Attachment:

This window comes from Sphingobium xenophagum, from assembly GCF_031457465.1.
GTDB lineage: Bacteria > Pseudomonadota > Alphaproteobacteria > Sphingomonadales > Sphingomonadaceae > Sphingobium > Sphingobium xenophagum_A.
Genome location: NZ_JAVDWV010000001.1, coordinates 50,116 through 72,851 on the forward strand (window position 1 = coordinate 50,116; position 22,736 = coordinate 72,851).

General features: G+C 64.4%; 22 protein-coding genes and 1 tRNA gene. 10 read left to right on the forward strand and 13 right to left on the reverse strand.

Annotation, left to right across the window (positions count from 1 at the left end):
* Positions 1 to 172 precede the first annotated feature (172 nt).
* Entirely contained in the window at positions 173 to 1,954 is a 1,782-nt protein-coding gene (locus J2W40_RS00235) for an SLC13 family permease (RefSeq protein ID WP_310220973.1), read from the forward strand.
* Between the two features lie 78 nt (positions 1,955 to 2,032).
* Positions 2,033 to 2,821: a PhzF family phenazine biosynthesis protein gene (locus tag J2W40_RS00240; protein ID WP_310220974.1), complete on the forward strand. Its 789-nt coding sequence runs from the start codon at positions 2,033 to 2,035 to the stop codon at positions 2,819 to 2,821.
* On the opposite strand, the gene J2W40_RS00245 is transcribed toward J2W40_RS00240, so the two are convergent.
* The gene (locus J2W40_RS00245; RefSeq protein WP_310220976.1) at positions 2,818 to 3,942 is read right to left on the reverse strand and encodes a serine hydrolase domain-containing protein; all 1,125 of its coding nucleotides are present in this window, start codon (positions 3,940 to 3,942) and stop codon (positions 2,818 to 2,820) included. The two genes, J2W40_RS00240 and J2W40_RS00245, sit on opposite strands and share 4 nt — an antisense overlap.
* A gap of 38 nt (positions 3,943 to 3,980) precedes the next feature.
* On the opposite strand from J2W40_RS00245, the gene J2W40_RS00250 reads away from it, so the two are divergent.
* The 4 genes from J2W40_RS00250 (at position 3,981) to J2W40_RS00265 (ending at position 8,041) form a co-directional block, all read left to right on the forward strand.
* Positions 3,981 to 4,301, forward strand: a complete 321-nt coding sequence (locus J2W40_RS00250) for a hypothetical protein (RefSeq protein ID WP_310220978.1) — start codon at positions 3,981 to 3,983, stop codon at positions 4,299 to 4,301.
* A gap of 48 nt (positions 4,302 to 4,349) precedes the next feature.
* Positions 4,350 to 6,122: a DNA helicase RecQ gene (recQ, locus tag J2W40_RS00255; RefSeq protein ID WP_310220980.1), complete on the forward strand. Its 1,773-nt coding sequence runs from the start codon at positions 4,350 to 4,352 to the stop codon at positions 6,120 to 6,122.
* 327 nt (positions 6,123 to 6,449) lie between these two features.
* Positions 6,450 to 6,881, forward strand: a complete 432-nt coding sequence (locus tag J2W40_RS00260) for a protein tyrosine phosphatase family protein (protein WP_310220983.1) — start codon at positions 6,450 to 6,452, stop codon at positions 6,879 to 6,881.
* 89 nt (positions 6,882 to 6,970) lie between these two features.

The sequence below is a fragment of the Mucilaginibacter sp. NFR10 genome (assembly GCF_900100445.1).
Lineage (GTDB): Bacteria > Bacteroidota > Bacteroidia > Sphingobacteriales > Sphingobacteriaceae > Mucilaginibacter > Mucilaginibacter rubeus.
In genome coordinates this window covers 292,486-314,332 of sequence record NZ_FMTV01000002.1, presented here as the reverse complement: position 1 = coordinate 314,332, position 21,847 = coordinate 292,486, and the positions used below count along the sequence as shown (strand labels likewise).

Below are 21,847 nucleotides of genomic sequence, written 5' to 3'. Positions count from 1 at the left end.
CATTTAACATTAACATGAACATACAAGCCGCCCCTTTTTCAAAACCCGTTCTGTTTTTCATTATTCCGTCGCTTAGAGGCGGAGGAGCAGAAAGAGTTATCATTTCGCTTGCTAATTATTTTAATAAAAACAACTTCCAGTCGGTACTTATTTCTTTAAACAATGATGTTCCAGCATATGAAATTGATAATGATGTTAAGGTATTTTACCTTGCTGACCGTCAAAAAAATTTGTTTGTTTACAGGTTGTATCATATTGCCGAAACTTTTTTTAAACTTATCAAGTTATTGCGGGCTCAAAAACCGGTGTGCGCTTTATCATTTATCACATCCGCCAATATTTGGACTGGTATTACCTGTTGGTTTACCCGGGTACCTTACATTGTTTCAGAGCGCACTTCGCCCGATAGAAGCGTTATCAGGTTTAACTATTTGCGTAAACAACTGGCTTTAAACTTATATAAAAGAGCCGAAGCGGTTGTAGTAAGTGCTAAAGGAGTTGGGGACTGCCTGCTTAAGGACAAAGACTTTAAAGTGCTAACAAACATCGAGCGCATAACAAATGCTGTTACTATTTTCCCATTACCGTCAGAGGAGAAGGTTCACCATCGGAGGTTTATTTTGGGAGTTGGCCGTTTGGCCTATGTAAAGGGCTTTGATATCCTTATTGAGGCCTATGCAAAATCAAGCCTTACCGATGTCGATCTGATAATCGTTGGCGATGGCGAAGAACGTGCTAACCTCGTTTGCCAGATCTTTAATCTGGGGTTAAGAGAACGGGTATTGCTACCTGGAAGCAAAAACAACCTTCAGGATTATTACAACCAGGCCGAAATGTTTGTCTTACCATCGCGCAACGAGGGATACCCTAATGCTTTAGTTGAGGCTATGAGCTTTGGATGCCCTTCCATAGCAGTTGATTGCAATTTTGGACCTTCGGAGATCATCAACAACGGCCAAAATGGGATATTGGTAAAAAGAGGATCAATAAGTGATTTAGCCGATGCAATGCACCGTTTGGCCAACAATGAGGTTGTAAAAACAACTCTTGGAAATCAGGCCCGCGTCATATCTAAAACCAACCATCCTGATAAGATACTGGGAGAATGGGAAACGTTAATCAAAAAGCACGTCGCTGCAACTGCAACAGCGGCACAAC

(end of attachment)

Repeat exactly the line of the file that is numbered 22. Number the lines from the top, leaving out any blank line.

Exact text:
Lineage (GTDB): Bacteria > Bacteroidota > Bacteroidia > Sphingobacteriales > Sphingobacteriaceae > Mucilaginibacter > Mucilaginibacter rubeus.